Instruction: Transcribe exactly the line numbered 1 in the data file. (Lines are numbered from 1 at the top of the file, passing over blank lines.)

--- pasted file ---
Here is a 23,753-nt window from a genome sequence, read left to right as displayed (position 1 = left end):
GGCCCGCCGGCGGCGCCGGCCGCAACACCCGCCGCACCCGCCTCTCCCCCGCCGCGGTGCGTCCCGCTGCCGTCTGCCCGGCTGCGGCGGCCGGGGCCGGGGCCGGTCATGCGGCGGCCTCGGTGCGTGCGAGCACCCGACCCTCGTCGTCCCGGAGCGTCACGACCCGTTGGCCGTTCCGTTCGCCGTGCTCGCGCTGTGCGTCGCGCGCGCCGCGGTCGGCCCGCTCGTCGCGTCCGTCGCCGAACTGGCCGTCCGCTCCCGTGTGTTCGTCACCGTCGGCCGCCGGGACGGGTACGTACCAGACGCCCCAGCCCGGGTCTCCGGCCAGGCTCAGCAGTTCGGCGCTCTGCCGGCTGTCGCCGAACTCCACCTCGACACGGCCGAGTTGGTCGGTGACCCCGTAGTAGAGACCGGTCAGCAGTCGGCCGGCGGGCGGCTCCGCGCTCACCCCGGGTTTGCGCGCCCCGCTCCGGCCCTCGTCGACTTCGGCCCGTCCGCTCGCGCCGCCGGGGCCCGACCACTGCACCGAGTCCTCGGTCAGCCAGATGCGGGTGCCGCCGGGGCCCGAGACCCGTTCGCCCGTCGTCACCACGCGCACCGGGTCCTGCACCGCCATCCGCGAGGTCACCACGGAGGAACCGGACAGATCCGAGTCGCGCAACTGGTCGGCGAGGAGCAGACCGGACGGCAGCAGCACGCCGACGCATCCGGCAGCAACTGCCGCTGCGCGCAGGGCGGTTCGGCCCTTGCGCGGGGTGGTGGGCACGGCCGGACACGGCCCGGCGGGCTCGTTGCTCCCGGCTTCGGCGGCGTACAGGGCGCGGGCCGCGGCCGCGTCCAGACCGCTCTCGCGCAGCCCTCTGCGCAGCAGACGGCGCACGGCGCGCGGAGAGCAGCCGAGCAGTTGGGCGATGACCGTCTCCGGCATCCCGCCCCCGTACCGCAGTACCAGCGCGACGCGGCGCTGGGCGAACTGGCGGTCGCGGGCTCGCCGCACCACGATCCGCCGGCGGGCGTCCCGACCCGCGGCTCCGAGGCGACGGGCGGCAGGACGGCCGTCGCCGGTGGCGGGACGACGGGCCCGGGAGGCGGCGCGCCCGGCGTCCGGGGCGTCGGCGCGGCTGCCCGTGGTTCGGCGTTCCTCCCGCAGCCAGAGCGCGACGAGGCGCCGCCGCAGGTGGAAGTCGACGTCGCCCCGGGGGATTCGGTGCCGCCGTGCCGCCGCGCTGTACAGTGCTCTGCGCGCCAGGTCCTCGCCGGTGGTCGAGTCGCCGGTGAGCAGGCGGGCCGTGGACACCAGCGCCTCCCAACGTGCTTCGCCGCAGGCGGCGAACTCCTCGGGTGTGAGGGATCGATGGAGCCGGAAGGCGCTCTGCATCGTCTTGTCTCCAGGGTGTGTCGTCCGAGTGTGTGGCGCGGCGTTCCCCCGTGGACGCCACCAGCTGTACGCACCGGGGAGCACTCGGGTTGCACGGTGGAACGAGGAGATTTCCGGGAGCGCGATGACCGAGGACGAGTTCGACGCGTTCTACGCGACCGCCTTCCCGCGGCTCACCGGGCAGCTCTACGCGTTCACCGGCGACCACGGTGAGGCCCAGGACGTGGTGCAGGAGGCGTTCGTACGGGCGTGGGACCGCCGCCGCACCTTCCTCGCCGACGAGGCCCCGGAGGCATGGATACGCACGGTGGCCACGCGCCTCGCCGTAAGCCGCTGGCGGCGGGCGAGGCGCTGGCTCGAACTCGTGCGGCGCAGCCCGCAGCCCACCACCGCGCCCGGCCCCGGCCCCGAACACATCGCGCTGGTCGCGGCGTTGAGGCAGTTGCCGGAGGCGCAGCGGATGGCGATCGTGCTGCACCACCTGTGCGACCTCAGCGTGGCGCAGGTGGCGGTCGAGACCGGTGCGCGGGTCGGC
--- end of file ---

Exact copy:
Here is a 23,753-nt window from a genome sequence, read left to right as displayed (position 1 = left end):